Lung Macrophages in Health and Disease


by

Sandra Hodge

DOI: 10.2174/97816080502081090101
eISBN: 978-1-60805-020-8, 2009
ISBN: 978-1-60805-314-8

  
  


Indexed in: Scopus

This Ebook is edited by Sandra Hodge, a recognized expert in the field of macrophage dysfunction in chronic lung disease. The book con...[view complete introduction]
PDF US $
- Single user / Non-Library usage: 49
- Multi user / Library usage: 196
Print-On-Demand (P.O.D): *59
Special Offer for Single user / Non-Library usage (PDF + P.O.D): *83

*(Excluding Mailing and Handling)
Purchase: Book Chapters
Download Flyers

Table of Contents

Foreword , Pp. i

William Vandivier
Download Free

Preface , Pp. ii

Sandra Hodge
Download Free

Contributors , Pp. iii-iv (2)

Sandra Hodge
Download Free

Pulmonary Surfactant Homeostasis and Altered Macrophage Function , Pp. 1-13 (13)

S. W. Glasser and A. P. Senft
Purchase Chapter

Regulation of Macrophage Homeostasis , Pp. 14-36 (23)

Tracey L Bonfield
Purchase Chapter

Macrophage Functional Plasticity: Implications for Cancer Progression and Therapy , Pp. 37-51 (15)

Robert D. Stout and Jill Suttles
Purchase Chapter

Critical Clearance: Alveolar Macrophage Recognition of Apoptotic Cells , Pp. 52-61 (10)

Carol Anne Ogden
Purchase Chapter

Defective Clearance of Apoptotic Cells (Efferocytosis) in Chronic Lung Diseases , Pp. 62-75 (14)

Sandra Hodge
Purchase Chapter

Role of Macrophage Phagocytosis of Bacterial Pathogens in Chronic Lung Disease , Pp. 76-87 (12)

Abigail E Taylor and Louise E Donnelly
Purchase Chapter

The Impact of Oxidative and Carbonyl Stress on Cell Function: Functional Consequences for Macrophages , Pp. 88-98 (11)

Paul Kirkham
Purchase Chapter

The Effects of Chronic Alcohol Ingestion on Alveolar Macrophage Function , Pp. 99-106 (8)

Pratibha C. Joshi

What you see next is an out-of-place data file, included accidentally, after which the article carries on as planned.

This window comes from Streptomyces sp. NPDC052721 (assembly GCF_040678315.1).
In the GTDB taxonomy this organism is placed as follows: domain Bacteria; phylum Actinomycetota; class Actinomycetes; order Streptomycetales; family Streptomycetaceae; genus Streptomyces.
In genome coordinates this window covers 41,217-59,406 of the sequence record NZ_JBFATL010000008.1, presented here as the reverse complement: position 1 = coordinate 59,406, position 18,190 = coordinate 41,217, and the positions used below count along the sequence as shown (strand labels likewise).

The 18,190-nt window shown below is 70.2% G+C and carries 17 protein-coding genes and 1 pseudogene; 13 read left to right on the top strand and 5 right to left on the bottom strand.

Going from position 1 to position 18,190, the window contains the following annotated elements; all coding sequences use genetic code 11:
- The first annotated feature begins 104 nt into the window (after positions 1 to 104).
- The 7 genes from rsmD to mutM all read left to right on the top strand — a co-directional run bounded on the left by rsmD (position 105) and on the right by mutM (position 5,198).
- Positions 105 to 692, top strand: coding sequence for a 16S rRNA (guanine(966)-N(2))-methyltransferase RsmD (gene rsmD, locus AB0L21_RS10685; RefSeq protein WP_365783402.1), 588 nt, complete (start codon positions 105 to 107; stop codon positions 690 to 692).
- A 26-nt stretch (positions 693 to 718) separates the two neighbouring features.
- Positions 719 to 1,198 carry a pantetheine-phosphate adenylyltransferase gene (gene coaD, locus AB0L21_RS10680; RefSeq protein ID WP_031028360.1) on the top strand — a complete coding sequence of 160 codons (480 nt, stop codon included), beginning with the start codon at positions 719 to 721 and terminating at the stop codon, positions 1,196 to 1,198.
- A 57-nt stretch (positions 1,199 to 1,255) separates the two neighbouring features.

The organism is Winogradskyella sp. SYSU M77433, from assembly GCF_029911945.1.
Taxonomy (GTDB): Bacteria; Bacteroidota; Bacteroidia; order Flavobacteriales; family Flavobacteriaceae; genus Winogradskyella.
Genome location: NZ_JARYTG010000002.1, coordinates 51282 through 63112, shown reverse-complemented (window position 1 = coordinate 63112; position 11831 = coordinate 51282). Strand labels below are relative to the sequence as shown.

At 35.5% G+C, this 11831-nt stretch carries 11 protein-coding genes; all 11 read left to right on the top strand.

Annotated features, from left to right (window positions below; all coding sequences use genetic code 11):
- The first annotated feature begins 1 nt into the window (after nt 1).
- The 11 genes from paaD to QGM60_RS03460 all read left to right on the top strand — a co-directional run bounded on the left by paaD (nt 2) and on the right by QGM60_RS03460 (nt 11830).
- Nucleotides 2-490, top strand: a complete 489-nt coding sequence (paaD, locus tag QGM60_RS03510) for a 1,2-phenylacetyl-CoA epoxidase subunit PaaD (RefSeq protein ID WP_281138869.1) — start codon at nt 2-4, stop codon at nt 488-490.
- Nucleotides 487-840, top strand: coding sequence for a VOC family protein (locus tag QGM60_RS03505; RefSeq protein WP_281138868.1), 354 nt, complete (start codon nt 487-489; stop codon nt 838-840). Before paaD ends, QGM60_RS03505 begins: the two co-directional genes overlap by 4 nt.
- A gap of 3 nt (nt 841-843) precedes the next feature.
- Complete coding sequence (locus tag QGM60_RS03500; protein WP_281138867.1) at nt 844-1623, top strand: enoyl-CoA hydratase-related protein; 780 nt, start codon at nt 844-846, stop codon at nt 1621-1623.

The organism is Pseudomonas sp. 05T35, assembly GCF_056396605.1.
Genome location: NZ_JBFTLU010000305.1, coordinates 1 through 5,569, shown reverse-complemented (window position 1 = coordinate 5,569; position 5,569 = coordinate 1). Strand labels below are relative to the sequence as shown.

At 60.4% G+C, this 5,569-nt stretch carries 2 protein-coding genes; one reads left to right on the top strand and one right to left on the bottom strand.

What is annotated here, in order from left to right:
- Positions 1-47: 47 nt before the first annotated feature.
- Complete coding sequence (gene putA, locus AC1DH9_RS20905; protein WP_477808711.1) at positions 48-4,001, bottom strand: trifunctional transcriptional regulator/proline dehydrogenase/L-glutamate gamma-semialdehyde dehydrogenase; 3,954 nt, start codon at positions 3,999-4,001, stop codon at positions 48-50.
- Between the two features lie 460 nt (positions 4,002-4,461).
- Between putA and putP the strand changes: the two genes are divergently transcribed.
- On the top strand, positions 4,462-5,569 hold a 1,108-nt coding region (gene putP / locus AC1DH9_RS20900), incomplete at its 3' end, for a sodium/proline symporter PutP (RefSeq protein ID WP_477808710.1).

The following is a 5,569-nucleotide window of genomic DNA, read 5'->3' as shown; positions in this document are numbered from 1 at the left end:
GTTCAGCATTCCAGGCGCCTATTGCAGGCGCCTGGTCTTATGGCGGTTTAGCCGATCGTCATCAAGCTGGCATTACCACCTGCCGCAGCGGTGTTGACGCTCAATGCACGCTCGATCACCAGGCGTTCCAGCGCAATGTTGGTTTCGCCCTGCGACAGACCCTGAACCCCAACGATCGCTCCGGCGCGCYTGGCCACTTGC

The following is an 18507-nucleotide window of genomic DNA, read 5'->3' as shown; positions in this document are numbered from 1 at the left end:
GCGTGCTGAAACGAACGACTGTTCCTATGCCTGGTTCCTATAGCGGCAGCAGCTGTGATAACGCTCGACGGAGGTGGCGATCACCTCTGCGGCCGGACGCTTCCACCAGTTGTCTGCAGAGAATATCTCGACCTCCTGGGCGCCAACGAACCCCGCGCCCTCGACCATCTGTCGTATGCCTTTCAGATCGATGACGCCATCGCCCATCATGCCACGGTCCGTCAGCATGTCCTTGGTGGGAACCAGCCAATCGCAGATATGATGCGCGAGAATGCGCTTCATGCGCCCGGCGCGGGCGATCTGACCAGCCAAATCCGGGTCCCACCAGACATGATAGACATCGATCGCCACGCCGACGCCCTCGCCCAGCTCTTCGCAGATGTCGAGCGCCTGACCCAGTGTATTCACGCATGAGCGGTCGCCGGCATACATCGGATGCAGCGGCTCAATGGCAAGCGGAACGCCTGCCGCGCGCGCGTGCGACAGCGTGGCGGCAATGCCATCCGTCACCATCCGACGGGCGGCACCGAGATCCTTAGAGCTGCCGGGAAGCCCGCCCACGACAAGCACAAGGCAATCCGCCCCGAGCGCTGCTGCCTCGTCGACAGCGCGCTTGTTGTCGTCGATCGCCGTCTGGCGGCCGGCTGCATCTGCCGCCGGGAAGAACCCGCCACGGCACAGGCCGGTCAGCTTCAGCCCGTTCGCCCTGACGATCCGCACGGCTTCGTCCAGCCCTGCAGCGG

Purchase Chapter

Novel Therapeutic Approaches to Improve Efferocytosis for Pulmonary Disease , Pp. 107-117 (11)

Paul N. Reynolds
Purchase Chapter

Index , Pp. 118-119 (2)

Sandra Hodge
Download Free

Abbreviations , Pp. 120

Sandra Hodge
Purchase Chapter

Foreword

Like the gut, the lung resides in a relatively unique, outside-in position, in that it sits squarely within the body while interacting directly with the outside world. The lung’s interaction with ambient air is so extensive that it includes a surface area approaching that of a tennis court. While this tremendous surface area is required for the lung to perform its essential gas-exchange functions, it is also inherently problematic. Because like the tennis court, the lung is literally bombarded daily by thousands of inorganic, organic and microbial intruders, that all harbour “ill-will” to one extent or another. So like the Kenny Roger’s song, “The Gambler”, where accurately reading the eyes of one’s opponent is vital, the lung needs to carefully balance its response to each challenge in order to maximize benefit and limit harm.

Much of the lung’s initial reaction to injury has been thought to depend on the sentinel function of the alveolar macrophage, the “decider” so to speak; the cell that chooses whether a challenge warrants a response and how vigorous that response might be. While this concept of the alveolar macrophage has its merits, it is also limited. It is now understood that the functions regulated by the alveolar macrophage are much more extensive and nuanced than were once conjectured. As is beautifully presented within these pages, the alveolar macrophage not only holds a key position as the first responder to insults, it also performs crucial functions in the maintenance of lung structure, cancer biology and many more. This strategically places the alveolar macrophage at a regulatory checkpoint, critical for the maintenance of homeostasis, ripe for dysregulation to the point of causing disease, and essential to understand for the development of novel therapeutic approaches for acute and chronic disease.